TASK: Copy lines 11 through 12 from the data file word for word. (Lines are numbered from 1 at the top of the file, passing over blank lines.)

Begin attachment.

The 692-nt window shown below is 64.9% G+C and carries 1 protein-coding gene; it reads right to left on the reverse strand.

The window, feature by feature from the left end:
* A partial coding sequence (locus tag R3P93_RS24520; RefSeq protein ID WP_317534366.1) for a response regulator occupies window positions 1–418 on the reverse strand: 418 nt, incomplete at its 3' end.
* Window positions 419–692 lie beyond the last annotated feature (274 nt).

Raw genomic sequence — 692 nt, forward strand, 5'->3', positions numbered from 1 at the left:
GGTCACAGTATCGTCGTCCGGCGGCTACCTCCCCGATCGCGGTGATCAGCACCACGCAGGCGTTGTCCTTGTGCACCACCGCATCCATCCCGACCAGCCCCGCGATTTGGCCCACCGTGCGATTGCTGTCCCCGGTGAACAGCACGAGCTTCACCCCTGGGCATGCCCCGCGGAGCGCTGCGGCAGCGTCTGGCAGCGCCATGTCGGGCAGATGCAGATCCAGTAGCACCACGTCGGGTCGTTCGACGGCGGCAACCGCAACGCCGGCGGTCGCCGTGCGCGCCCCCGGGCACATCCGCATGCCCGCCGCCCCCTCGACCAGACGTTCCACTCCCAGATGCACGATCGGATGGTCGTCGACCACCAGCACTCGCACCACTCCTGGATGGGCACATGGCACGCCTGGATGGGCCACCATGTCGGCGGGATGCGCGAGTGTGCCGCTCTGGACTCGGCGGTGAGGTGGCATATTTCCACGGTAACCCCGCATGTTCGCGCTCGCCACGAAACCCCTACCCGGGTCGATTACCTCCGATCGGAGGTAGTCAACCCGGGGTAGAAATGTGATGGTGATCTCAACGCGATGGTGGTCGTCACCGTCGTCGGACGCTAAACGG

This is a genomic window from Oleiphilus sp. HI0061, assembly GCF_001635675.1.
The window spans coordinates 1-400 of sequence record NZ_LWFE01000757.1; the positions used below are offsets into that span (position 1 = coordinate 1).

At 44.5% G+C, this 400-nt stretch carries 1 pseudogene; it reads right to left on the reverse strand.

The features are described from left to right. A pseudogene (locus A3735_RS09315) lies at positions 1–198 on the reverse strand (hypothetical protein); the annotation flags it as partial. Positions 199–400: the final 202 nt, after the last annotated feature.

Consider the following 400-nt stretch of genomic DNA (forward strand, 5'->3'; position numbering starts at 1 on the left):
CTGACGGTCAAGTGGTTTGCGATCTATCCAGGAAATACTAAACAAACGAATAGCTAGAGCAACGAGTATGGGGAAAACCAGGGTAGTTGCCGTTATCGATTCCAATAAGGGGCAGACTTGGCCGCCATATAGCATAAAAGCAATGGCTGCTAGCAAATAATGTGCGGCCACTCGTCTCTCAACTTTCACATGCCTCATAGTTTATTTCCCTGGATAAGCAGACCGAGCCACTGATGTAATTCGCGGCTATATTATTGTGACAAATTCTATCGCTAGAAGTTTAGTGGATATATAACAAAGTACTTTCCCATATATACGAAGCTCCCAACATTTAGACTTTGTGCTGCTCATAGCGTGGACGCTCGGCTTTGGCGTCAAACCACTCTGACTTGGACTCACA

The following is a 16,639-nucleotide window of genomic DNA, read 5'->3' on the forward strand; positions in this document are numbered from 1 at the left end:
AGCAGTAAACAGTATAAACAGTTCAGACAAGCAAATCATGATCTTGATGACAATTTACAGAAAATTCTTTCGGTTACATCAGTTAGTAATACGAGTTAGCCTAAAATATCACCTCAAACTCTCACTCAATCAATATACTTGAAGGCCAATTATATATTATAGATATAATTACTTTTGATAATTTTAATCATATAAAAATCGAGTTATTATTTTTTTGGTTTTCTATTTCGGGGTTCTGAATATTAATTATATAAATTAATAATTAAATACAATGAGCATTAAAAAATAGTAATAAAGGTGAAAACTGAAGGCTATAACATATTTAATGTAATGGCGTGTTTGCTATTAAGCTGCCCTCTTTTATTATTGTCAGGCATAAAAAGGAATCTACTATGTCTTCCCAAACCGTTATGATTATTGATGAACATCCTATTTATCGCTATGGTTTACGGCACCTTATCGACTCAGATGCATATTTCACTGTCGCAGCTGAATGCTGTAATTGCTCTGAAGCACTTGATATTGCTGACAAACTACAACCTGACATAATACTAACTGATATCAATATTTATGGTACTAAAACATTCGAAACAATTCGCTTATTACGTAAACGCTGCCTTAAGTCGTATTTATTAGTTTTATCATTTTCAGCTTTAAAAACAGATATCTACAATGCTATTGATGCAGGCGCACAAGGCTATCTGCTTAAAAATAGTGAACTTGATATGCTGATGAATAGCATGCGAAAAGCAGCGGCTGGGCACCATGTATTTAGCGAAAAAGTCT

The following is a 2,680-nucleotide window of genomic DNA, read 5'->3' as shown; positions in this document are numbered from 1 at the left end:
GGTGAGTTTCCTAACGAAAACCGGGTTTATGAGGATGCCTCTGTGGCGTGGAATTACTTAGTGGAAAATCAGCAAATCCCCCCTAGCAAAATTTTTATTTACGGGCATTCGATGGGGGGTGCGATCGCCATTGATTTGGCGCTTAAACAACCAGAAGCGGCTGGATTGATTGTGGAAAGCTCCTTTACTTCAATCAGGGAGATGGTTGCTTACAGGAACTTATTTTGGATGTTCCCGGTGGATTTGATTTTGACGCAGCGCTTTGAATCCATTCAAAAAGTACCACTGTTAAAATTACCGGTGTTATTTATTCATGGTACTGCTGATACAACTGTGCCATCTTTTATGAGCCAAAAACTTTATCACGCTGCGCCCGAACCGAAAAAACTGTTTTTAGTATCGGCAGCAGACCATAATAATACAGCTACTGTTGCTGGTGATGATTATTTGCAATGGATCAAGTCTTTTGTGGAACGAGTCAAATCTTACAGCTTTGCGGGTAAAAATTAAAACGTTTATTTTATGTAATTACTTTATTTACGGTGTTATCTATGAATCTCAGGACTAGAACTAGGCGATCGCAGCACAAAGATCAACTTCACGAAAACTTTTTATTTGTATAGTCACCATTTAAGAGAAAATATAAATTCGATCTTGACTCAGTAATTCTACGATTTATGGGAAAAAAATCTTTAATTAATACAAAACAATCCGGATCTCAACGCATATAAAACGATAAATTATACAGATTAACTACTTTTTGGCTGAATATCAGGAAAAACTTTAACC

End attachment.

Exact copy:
Consider the following 400-nt stretch of genomic DNA (forward strand, 5'->3'; position numbering starts at 1 on the left):
CTGACGGTCAAGTGGTTTGCGATCTATCCAGGAAATACTAAACAAACGAATAGCTAGAGCAACGAGTATGGGGAAAACCAGGGTAGTTGCCGTTATCGATTCCAATAAGGGGCAGACTTGGCCGCCATATAGCATAAAAGCAATGGCTGCTAGCAAATAATGTGCGGCCACTCGTCTCTCAACTTTCACATGCCTCATAGTTTATTTCCCTGGATAAGCAGACCGAGCCACTGATGTAATTCGCGGCTATATTATTGTGACAAATTCTATCGCTAGAAGTTTAGTGGATATATAACAAAGTACTTTCCCATATATACGAAGCTCCCAACATTTAGACTTTGTGCTGCTCATAGCGTGGACGCTCGGCTTTGGCGTCAAACCACTCTGACTTGGACTCACA